New Caledonia completes the set of superb Pacific Island yacht charter sailing experiences. While Tonga is the most benign of destinations, its charter waters fully enclosed within an all-encompassing lagoon, and Tahiti's various islands require short ocean pasages, satisfying the more adventurous charterers while still providing easy family sailing, New Caledonia offers a balanced mix of conditions that complements those places well.
Sailing the great New Caledonian lagoon
One large lagoon, the largest on earth in fact and recognised as a World Heritage site, that also gives access to deep-water ocean sailing if desired, this is a sailing area with variety. The coastline of the southern New Caledonia mainland contrasts starkly with the coral islands of the barrier reef. In between, the waters around the Isle of Pines offer a moderate sailing challenge and a passage to ensure the keen sailors aboard will get all they want from your charter.
Your charter will begin in Port Moselle in the heart of Noumea. Conveniently, the local market and shops are just a short walk away so provisioning is a breeze. As anywhere, shop as the locals do and you will find the cost of essentials quite reasonable. The local traders may speak little English, but you will get by as travellers do, coming away laden with all the supplies you will need, especially when complemented along the way by the bounty of the sea.
These are extensive sailing grounds that require quite a lot of sailing getting from place to place. Most charterers explore the southern mainland coast, before crossing to the Isle of Pines and then sailing back downwind through the southern atolls. It is easy to run out of time in which to take in all the attractions of this stunning destination, so good research and pre-planning is essential.
The New Caledonia sailboat charter fleet comprises mostly catamarans, and there are some considerations in choosing a boat. As an example, the Catana 47 is a popular choice and well suited to this destination. Its dagger boards help to minimise leeway under sail, which can be comforting when navigating narrow reef passages. At anchor the boards are easily retracted, enabling you to moor in shallow water close to shore.
Here the trade winds blow from the southeast at an average of 16 knots - that being at the upper end of the range over winter, the lower end in summer. The morning winds tend to be light and variable, providing conditions for comfortable sailing and arrival at destination ready to enjoy the day. During the winter there is a chance of westerly winds that typically last for three days, which can mean finding an alternative to your planned anchorage.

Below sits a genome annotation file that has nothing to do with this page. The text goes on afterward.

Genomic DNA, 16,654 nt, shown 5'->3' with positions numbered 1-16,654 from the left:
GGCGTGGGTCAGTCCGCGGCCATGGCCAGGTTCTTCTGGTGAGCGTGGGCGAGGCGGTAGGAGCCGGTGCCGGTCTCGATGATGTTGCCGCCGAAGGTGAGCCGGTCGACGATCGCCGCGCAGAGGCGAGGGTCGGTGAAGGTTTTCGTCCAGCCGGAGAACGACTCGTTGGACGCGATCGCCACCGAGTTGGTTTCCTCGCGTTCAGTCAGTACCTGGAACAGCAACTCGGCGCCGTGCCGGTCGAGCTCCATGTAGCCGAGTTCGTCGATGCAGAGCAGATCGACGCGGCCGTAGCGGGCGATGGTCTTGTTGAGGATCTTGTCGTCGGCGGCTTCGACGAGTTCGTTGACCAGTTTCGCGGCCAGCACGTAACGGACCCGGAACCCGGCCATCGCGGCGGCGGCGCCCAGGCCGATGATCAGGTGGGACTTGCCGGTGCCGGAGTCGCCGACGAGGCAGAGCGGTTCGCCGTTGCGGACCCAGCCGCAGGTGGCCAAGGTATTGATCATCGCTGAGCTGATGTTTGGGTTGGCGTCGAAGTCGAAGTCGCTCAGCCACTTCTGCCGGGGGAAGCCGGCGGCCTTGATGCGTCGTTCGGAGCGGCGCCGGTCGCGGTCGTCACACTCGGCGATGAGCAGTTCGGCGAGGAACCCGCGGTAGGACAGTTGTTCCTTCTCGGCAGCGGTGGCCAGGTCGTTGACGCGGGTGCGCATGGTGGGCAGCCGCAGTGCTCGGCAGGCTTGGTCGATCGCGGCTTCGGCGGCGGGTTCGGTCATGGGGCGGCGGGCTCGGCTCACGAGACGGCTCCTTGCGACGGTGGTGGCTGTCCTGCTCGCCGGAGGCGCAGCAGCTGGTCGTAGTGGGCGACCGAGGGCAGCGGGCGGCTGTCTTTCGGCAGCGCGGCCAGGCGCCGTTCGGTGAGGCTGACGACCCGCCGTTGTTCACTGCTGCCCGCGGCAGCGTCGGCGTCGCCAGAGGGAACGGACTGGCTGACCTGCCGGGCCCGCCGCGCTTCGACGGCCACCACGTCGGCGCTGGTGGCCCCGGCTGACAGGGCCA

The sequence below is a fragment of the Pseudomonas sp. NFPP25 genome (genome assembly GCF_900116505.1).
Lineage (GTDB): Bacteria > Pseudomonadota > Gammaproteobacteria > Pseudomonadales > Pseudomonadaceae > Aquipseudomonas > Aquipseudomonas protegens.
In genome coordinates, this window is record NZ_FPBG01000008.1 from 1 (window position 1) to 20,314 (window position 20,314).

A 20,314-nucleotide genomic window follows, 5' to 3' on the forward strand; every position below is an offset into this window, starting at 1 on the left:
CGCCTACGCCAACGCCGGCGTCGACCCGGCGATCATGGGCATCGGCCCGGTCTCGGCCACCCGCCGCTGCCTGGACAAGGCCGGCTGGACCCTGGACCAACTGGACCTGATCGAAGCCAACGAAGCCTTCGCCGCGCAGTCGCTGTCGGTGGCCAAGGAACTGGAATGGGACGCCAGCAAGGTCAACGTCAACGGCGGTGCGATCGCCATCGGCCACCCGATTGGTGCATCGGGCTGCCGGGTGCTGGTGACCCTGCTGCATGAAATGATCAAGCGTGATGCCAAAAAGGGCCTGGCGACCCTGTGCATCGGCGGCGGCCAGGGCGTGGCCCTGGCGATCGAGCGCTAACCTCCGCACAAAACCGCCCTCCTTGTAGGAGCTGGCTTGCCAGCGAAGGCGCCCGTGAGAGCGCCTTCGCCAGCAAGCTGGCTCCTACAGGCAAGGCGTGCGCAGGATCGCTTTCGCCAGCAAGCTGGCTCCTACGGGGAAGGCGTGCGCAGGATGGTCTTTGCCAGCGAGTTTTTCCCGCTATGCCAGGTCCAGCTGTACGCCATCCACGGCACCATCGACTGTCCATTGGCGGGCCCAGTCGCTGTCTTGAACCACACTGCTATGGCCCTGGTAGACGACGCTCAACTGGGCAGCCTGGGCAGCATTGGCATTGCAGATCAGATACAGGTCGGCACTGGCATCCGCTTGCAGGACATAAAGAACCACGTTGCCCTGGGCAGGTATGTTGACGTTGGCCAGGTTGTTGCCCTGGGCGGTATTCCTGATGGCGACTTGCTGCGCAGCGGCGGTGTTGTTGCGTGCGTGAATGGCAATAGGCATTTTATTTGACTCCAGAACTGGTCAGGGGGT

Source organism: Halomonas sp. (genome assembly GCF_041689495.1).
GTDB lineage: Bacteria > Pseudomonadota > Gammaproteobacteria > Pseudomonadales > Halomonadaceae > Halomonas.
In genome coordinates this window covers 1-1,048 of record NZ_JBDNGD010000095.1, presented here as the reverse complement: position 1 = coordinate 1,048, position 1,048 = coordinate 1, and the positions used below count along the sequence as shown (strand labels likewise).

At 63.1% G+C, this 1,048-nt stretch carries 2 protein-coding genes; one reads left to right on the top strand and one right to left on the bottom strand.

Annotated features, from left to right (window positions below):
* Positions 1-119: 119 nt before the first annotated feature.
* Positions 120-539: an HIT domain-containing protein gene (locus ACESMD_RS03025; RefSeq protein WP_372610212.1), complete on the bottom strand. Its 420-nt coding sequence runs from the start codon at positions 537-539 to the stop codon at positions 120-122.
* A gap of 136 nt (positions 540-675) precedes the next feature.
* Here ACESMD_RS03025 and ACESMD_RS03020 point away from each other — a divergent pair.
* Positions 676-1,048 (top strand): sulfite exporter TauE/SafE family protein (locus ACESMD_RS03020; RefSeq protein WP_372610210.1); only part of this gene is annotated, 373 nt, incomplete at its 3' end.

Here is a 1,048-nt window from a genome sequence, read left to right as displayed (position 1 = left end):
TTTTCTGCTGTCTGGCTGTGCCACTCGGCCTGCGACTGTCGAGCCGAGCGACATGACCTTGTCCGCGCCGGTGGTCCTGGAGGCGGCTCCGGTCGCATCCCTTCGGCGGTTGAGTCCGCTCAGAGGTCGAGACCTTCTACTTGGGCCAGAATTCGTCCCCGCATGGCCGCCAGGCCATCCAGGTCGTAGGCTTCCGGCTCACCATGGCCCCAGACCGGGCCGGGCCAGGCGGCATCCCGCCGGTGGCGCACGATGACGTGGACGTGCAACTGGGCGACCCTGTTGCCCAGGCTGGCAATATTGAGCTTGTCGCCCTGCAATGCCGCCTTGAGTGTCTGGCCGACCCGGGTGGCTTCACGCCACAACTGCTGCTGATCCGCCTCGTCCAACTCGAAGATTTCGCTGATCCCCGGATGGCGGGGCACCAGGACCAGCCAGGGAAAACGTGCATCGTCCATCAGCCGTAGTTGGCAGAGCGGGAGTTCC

Almost deserted: on the beach at Ouvea
Prony Bay with its soil rich in minerals
Sailing further afield in New Caledonian waters
As well as the southern New Caledonia sailing grounds as defined by the lagoon, ocean passages can be arranged eastward to the Loyalty Islands, even as far as Vanuatu. Chartering to sail this much wider area requires a higher level of experience than the normal lagoon charter, and should be considered an ocean cruising adventure rather than a routine sailing holiday.
If considering a Pacific location less travelled, the Loyalty Islands offer an unbeatable experience. This is a passage back in time - a stunningly beautiful island group but with its best anchorages well spread and lacking the protection of a reef. In some parts of Ouvea landing permission must be obtained from the local chiefs. Treat the indigenous people and their customs with due respect and deference, and the rewards will come.
The voyage from Noumea to Lifou in the Loyalty Islands is over 100 nautical miles, with a further 40 miles to Ouvea. We recommend allowing at least two weeks for a one-way charter ex Noumea. Enjoy the downwind passages north and east and fly out of Ouvea, rather than sail the 140-mile return trip, which will be mostly upwind. If required we can arrange a skippered charter, making the voyage just as much fun and considerably more relaxing.
Settling out on your lagoon charter